Lighthouse delivers maps from many sources

Microsoft Corp.'s .Net initiative relies on open standards, which ensures that Web services built under .Net are platform-independent. That means a .Net Web page can employ services provided by various Web sites, eliminating the need for someone to write code for all of those services.

The Agriculture Department's Natural Resources Conservation Service has built a Web page it calls the Lighthouse portal that allows users to build an image of soil conditions in any area of the country, without having to query databases one at a time, as in the past. Through the portal, users simply describe the final image they want and a call is made to Microsoft's TerraServer.Net service, which then pulls images from a SQL Server 2000 database and automatically converts them into a single, correctly tiled image that is converted to a JPEG file for transmission to the Lighthouse page.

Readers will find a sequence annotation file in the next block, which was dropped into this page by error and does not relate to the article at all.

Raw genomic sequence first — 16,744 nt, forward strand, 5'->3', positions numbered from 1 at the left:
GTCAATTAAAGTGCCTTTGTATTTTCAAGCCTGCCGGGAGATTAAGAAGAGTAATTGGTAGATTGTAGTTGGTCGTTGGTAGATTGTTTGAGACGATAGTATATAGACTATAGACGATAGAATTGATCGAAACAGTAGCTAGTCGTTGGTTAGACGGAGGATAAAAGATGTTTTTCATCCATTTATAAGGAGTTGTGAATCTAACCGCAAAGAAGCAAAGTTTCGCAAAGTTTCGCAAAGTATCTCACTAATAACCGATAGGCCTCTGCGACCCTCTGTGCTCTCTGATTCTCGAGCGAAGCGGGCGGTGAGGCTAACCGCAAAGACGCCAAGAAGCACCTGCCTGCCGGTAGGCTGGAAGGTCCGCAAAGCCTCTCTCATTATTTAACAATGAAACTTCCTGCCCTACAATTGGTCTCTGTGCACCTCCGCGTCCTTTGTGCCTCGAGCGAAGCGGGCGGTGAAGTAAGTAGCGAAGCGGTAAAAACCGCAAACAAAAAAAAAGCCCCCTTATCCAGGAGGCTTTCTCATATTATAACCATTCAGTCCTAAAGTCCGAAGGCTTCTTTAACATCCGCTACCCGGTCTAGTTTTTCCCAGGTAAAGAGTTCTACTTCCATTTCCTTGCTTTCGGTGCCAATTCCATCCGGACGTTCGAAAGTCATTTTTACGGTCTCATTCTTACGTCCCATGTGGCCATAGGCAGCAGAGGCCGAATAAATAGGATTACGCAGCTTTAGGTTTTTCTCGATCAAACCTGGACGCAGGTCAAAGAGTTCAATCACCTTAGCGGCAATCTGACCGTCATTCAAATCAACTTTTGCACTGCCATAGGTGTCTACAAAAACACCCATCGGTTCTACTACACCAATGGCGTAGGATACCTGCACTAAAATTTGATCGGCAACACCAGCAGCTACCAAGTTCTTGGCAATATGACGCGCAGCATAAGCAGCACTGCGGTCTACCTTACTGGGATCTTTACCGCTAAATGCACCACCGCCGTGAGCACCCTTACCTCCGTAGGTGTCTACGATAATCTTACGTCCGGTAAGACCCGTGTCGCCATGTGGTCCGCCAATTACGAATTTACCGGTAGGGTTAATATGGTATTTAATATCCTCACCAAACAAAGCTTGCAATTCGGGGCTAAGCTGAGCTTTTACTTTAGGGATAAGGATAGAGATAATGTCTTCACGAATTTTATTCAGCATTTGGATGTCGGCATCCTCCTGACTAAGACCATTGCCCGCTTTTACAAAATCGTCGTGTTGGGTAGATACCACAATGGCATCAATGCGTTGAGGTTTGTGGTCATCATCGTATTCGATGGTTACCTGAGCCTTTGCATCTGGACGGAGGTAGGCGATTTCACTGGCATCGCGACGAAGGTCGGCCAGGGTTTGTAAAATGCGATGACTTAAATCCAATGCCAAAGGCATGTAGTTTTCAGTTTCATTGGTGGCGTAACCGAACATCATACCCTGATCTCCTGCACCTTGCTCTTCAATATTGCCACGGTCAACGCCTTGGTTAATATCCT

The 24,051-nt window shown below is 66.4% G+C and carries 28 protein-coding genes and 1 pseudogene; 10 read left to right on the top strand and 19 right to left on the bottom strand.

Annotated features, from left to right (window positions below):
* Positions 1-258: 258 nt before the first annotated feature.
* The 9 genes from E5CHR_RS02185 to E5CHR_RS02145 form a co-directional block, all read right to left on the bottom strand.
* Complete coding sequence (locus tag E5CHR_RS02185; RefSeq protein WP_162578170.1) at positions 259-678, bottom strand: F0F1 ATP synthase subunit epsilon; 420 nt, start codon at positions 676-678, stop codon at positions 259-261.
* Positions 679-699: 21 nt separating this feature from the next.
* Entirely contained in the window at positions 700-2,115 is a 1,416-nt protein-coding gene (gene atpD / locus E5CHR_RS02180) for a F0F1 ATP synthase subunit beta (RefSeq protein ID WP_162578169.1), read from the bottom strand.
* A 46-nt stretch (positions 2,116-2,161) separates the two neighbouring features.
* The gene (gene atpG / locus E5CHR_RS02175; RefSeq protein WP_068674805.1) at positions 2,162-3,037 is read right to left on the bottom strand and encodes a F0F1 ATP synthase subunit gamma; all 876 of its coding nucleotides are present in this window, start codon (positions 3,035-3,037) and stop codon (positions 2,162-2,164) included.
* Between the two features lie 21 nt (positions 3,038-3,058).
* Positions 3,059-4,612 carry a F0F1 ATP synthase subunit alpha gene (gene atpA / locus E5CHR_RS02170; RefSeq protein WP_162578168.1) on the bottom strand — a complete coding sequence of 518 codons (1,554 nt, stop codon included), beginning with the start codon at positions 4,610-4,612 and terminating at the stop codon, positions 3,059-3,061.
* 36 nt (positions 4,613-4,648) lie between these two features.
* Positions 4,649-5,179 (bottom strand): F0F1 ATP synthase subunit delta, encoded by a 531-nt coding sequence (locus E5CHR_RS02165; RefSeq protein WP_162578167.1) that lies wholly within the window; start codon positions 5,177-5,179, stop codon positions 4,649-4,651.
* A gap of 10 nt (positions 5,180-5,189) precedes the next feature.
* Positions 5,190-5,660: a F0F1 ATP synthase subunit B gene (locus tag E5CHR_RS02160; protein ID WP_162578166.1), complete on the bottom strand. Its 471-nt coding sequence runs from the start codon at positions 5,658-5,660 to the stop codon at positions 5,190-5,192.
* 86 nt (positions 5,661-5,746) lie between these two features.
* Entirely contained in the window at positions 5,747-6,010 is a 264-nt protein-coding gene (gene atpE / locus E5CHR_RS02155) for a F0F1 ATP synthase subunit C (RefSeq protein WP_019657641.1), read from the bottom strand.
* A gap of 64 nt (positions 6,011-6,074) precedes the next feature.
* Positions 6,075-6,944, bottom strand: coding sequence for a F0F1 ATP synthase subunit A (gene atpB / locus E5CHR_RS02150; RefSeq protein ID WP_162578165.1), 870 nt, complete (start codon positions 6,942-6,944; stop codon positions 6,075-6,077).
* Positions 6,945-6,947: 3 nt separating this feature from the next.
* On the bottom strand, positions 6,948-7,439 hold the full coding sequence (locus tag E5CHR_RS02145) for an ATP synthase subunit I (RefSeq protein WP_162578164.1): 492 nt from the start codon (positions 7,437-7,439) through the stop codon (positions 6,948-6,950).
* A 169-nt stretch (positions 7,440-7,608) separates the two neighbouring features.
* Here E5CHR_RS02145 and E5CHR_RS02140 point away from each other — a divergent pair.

Microsoft's TerraServer, one of the world's largest online databases, provides free public access to a huge store of photographs and maps of the United States. Lighthouse provides access for up to nine databases.

Producing such end-user images would be possible through other means, said Steve Ekblad, Lighthouse project manager, because their components can be derived from individual sites. But that would still mean the conservation service would have to deal with the data itself, "and it could take weeks or months to read the relevant data from [computer] tapes and other media."

Robinson is a freelance journalist based in Portland, Ore. He can be reached at hullite@mindspring.com.

About the Author

Brian Robinson is a freelance writer based in Portland, Ore.

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